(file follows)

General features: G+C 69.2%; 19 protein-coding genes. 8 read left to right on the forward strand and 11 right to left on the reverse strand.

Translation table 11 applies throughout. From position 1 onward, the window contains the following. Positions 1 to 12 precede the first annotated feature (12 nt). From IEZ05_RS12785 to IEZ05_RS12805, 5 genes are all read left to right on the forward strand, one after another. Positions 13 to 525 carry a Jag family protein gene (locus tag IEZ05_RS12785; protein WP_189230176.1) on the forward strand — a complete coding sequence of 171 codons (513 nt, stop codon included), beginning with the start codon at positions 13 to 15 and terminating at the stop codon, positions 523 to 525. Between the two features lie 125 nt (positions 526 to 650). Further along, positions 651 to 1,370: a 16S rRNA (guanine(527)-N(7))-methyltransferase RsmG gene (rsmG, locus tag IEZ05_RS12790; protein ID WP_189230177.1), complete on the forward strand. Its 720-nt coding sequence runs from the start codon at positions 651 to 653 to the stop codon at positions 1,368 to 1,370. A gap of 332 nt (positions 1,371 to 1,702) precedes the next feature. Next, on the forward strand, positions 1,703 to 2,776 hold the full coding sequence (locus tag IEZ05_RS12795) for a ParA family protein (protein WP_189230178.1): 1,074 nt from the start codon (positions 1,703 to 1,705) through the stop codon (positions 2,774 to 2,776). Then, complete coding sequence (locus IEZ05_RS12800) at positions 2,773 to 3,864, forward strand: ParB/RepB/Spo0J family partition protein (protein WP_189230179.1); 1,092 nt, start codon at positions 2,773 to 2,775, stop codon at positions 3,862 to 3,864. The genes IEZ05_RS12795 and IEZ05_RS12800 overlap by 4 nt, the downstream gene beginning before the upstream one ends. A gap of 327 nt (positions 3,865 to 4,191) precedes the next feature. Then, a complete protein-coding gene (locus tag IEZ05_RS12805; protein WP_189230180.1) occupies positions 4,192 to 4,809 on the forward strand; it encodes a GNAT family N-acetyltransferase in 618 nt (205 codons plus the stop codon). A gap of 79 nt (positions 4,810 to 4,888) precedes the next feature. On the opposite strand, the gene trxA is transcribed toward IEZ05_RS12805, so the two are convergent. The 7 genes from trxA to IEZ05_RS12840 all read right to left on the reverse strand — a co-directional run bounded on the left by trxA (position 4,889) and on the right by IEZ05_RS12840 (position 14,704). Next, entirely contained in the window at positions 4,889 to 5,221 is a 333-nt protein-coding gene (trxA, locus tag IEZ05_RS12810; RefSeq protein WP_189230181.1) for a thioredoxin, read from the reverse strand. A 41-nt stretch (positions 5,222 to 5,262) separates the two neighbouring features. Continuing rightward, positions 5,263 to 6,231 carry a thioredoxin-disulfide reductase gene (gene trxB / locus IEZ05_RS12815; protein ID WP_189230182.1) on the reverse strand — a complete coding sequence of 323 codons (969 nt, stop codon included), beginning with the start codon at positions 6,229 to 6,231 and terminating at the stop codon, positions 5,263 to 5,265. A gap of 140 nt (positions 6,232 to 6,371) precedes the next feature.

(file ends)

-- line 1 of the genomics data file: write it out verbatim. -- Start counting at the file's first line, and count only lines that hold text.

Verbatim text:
General features: G+C 69.2%; 19 protein-coding genes. 8 read left to right on the forward strand and 11 right to left on the reverse strand.